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Jewish World Review July 11, 2000 /8 Tamuz, 5760

Michael Barone

Michael Barone
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Consumer Reports

The new Mexico: The 20-year history behind an overnight change --
MEXICO CITY–Here beneath the statue of the Angel of Independence, as the crowd celebrating the election of Vicente Fox jumped in unison, you could feel the earth move up and down. Literally, because Mexico City is built on a swampy lake bed, but metaphorically as well, because it was clear that Mexican politics–and Mexico–would never be the same again. Fox's 43 percent to 36 percent victory in the presidential election broke the 71-year control of the Institutional Revolutionary Party (PRI) and will make him the first president from the conservative National Action Party (PAN). But it also marks the emergence of a new Mexico, a change in the character of the people.

"In few countries of the world are history, politics, and social structure so mirrored in and a mirror of the character of its people," wrote Alan Riding in his 1985 book, Distant Neighbors. He described a culture of mestizaje, a mixture of European and Mesoamerican, and a country that happily accepted one-party rule by the PRI since it was created in 1929. PRI won every election, stealing votes or making up results when necessary. It bragged of its 1930s achievements–distribution of land to peasants, nationalization of the oil industry–and embodied Mexican nationalism. PRI government was a term-limited absolute monarchy: Each president chose his successor. PRI controlled labor unions, doled out favors to friendly businesses, provided cushy jobs for intellectuals ("to live outside the budget is to live in error," the saying went). With high tariffs, it cut Mexico's economy off from the rest of the world.

But in 1982, with oil prices plunging, a new president was chosen who was not a political insider but a técnico–the first of three presidents with Ph.D.'s from American universities. Carlos Salinas, elected in 1988 after a suspicious breakdown in the vote-counting computer, privatized industries, broke the power of the unions, negotiated the North American Free Trade Agreement, and recognized PAN winners of state governorships. Ernesto Zedillo, elected in 1994 after Salinas's first choice was murdered, created an independent electoral commission and ended the practice of choosing his successor. In 1997 elections, PRI for the first time failed to elect a majority of the lower house of Congress.

Passion's power. Still, Fox's victory was anything but ensured. In the days just before the July 2 election, political insiders were uncertain who would win. PRI's Francisco Labastida, nominated in a November 1999 primary, held small leads in most polls. Neither PRI, hoping for big rural margins, nor PAN, fearful of vote-buying and fraud, expected the solid Fox victory. It was the result not of last-minute switches but of fervor among Fox supporters. In interviews with voters in Mexico City and the industrial suburb of Ecatepec, Mexicans for PAN spoke passionately about the need for change, for stopping corruption, for an end to one-party rule. PRI voters spoke briefly and perfunctorily. High school- and college-educated voters, 30 percent of the electorate in 1994, surged to 39 percent of the electorate in 2000 in the Televisa Mitofsky exit poll and voted 53 percent to 27 percent for Fox. Voters under 40, more than 60 percent of the electorate in fast-growing Mexico, favored Fox by 47 percent to 34 percent. Up through 1982 PRI never got less than two thirds of the presidential vote. But among Mexicans not old enough to vote then, only one third are voting PRI.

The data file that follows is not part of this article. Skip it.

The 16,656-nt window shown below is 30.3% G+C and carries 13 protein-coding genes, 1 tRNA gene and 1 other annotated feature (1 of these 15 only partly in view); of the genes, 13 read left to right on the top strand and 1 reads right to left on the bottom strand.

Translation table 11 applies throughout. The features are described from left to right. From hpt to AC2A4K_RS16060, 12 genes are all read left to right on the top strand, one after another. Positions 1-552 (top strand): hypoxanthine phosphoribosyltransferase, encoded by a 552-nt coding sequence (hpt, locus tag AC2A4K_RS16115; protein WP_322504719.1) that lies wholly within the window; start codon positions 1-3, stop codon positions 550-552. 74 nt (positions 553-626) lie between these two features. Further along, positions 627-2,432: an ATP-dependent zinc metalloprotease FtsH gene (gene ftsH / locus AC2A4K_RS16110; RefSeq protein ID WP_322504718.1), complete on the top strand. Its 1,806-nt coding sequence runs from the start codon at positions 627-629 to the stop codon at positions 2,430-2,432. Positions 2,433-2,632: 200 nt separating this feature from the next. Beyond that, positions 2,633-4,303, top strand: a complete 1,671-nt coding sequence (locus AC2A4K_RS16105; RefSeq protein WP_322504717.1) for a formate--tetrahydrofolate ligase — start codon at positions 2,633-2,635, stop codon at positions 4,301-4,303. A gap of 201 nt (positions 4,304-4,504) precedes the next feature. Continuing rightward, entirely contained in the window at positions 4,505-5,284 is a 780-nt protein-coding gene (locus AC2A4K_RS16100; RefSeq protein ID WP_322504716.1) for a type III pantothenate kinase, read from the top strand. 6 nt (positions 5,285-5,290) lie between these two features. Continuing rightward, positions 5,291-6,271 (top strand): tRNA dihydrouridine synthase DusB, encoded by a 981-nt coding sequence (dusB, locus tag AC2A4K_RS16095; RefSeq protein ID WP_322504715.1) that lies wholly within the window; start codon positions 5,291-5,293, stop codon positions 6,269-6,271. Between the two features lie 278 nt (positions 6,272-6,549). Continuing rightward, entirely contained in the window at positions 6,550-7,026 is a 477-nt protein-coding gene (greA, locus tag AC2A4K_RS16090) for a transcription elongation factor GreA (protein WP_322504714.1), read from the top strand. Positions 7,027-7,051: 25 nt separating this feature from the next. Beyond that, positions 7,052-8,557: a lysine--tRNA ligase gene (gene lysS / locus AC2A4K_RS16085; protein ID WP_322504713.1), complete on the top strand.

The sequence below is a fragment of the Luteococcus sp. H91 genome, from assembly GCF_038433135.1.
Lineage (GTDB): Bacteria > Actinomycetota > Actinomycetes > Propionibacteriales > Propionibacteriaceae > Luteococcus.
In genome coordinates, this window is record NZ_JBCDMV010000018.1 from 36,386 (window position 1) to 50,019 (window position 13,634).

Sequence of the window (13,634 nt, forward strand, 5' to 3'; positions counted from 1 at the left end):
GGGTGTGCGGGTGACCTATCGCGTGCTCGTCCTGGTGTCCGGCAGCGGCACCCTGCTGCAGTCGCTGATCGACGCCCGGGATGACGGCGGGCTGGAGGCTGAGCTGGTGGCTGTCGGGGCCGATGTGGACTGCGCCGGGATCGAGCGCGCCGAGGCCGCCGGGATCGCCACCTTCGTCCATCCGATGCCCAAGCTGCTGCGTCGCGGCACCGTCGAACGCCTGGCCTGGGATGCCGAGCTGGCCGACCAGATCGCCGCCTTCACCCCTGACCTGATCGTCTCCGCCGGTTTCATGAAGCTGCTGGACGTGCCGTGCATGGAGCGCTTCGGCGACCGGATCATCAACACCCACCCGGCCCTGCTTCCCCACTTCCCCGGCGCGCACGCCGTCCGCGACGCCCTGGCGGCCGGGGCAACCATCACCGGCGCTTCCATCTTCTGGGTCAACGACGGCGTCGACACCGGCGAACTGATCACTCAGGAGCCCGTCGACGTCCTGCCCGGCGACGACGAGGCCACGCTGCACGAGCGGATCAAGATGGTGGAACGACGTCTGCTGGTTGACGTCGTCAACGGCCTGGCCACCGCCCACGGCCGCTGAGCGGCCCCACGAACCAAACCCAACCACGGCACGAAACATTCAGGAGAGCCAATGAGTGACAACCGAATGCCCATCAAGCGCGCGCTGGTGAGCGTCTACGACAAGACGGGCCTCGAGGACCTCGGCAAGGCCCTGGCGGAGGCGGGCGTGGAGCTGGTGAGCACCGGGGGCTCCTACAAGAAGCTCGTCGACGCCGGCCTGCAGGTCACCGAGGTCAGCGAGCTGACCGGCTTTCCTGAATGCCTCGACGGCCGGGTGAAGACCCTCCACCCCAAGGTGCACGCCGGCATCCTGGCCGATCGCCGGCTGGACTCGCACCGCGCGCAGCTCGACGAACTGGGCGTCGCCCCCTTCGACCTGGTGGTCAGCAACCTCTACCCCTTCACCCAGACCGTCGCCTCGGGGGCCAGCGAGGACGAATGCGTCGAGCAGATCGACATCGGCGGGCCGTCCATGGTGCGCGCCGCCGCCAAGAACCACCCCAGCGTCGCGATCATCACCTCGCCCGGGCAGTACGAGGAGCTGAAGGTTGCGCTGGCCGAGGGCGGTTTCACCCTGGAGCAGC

The rural areas still gave PRI a 52 percent to 25 percent margin. But they account for only 21 percent of the vote, and PRI's handouts didn't always work. A Fox TV ad showed a peasant woman taking a food basket from a PRI worker, then showed her house with Fox stickers; a U.S. observer saw PRI workers doling out food in a rural Chiapas precinct, but when the ballots were counted, Fox won. "Tu voto es libre y secreto," said the ballot boxes, and voters believed them. "Fox's swaggering self-confidence was critical," said consultant Dick Morris, "because all PRI's threats meant nothing if PRI lost."

Faith in PRI as the party of Mexico is dying out. Enthusiasm for Fox's vision of Mexico–two-party politics, corruption-free government, free-market growth–is growing in a new urbanizing, young Mexico. The culture is still mestizaje, but–as Japan, South Korea, and Taiwan show–democracy and freedom can thrive in a non-European culture.

Mexico is now small "d" democratic; the question is whether it can become small "r" republican. Fox's PAN lacks majorities in both houses of Congress; he will have to win votes from other parties, as Zedillo has done since 1997, horse-trading to pass his budget by the December 31 deadline three years in a row. More important, despite the técnicos' economic growth, wages have not risen over the past 15 years because of devaluations of the peso. Looking ahead 20 years, Sergio Sarmiento of TVAzteca hopes that 5 percent annual economic growth will translate into higher wages, as in South Korea, and that the corrupt justice system can be reformed and business monopolies be subjected to competition. The earth shook at the Angel of Independence, but Fox–and the new Mexicans who elected him–need to keep it moving to put Mexico securely in the First World.

JWR contributor Michael Barone is a columnist at U.S. News & World Report and the author of the biennialAlmanac of American Politics. Send your comments to him by clicking here.


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©2000, Michael Barone